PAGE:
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Asian Carp Creating Problems in Louisiana

Sustainability Marketing Carp +6 more

US - Members of the Asian carp family, mostly bighead and silver carp, have been tied to a number of problems for both fishermen and the fish resources in Louisiana waterways.

These nuisance fish were introduced into the United States in the 1970s to help manage aquaculture ponds and wastewater lagoons. They quickly escaped into the wild and eventually descended into Louisiana waters from the north in the late 1980s and early 1990s. Asian carp are commonly found in Louisiana in the Mississippi, Red and Ouachita rivers and Atchafalaya Basin.

It is the silver carp, most recognized for its jumping ability, that can leap several feet out of the water when disturbed by boat propellers.

Silver carp can grow up to 50 pounds, posing a threat to boaters and their equipment. A silver carp jumping out of the water can result in injury to the operator and damage to the boat, or in the most extreme cases, death to the boater.

Both silver and bighead carp pose a threat to the local Louisiana freshwater fishery by out competing local fish for food. Both of these carp species primarily feed on plankton, which is also the main diet for shad, bigmouth buffalo and paddlefish. Plankton is also the primary food of the larval stages of catfish, bass and other freshwater species.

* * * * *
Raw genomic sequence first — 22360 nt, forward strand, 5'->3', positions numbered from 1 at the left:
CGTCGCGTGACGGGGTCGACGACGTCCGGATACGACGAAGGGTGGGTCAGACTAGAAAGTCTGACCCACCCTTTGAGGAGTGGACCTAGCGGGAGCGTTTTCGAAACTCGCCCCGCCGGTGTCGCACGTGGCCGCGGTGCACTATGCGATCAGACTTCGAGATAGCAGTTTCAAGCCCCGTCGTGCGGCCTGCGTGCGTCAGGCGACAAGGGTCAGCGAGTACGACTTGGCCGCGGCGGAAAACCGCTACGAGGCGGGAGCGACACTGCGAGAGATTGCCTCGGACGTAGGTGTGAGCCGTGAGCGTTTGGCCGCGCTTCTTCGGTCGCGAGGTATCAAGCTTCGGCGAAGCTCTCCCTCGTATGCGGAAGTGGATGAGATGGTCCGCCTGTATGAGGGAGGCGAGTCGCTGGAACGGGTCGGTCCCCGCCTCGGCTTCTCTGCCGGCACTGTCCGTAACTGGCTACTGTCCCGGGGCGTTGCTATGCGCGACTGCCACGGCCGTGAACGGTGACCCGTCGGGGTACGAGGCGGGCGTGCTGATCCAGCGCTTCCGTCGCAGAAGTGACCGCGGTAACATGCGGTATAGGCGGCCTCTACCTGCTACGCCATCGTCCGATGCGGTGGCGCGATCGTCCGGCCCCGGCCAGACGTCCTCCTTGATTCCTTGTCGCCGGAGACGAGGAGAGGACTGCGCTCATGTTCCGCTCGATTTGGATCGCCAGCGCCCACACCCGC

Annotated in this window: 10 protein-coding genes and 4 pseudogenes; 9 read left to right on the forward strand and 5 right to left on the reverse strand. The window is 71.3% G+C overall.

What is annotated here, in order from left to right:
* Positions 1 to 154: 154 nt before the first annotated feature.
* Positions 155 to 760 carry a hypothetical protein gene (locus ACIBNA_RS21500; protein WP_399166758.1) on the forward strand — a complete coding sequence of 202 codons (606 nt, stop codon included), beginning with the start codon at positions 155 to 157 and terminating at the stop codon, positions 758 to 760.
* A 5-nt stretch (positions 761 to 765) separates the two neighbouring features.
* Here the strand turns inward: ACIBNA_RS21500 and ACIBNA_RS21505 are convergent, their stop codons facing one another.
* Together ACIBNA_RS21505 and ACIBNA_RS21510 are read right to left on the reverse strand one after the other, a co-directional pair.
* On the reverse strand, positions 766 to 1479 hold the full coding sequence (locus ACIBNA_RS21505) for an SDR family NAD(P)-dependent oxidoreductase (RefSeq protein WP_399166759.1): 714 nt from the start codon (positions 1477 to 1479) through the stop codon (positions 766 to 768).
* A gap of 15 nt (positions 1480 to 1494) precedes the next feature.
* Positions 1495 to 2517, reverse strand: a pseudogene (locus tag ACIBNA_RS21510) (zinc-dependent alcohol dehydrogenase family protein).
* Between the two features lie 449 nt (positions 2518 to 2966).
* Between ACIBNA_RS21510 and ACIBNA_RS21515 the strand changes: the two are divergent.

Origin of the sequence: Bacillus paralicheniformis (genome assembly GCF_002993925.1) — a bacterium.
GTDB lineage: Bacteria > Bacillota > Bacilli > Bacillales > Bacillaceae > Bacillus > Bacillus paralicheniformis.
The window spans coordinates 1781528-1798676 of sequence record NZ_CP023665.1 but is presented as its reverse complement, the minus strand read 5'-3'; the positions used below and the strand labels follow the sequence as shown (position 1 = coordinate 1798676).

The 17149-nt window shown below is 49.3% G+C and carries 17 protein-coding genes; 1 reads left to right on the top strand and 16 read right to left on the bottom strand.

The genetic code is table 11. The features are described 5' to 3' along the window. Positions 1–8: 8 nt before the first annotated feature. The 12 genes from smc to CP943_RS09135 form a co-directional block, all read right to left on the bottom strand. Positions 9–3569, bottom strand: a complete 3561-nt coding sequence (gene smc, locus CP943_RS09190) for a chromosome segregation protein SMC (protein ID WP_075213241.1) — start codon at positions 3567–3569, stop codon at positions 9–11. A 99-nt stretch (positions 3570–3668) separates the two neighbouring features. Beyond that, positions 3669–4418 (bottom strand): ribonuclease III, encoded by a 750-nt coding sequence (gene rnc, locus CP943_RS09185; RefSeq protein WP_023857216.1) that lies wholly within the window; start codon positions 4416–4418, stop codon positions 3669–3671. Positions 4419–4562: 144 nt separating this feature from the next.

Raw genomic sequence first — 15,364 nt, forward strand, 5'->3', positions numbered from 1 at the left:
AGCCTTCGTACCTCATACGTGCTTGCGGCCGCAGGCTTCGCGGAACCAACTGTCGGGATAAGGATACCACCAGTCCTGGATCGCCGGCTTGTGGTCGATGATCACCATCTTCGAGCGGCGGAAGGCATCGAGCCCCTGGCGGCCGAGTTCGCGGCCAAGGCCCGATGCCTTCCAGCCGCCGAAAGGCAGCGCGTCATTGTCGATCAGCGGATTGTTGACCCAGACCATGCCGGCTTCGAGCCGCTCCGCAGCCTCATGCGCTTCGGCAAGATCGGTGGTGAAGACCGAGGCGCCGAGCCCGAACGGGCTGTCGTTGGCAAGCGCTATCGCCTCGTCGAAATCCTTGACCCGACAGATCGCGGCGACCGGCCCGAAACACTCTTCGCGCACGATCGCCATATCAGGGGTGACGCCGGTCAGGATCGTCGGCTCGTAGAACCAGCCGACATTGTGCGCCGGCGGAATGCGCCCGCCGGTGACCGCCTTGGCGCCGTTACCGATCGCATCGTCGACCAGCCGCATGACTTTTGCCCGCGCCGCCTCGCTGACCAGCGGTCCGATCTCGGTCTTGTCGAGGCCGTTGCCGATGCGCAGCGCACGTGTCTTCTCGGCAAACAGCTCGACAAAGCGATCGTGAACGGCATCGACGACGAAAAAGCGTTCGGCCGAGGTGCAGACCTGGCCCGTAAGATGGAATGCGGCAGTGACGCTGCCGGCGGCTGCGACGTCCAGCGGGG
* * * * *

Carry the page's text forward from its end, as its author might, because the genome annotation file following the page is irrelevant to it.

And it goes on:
"These Asian carp have been in Louisiana waters for close to 20 years and are sustaining their populations," said Louisiana Department of Wildlife and Fisheries (LDWF) Inland Fisheries Administrator Gary Tilyou.

"This is a problem we have to manage to minimize impacts to our natural resources and the people that enjoy our Louisiana waterways."

Included in LDWF's management plan for Asian carp is creating a demand for the white, delicious meat they possess and relaxing the regulations on fishing for these nuisance fish.

On 12 January, LDWF along with Chef Philippe Parola will unveil a new marketing plan that will include a name change from Asian carp to "Silverfin". At the event, some local chefs will be preparing silverfin and LDWF will announce the rollout of silverfin products being distributed by Rouses Super Market.

Because these fish feed on plankton, they are not susceptible to traditional angling methods.

Today, 7 Janauary, LDWF will be presenting the Louisiana Wildlife and Fisheries Commission a notice of intent (NOI) that, if adopted, will allow fishermen to take Asian carp using dip nets, spears and snagging methods. Additionally, since silver carp can jump into boats, fishermen would be able to use their boats as a legal catching method. Asian carp also have no size or possession limits.

"We will never be able to fully eradicate these fish, so we are trying to make the best out of what these fish have to offer," said Tilyou.

"By creating a demand for the meat, we hope to create a commercial and recreational freshwater fishing industry for Asian carp."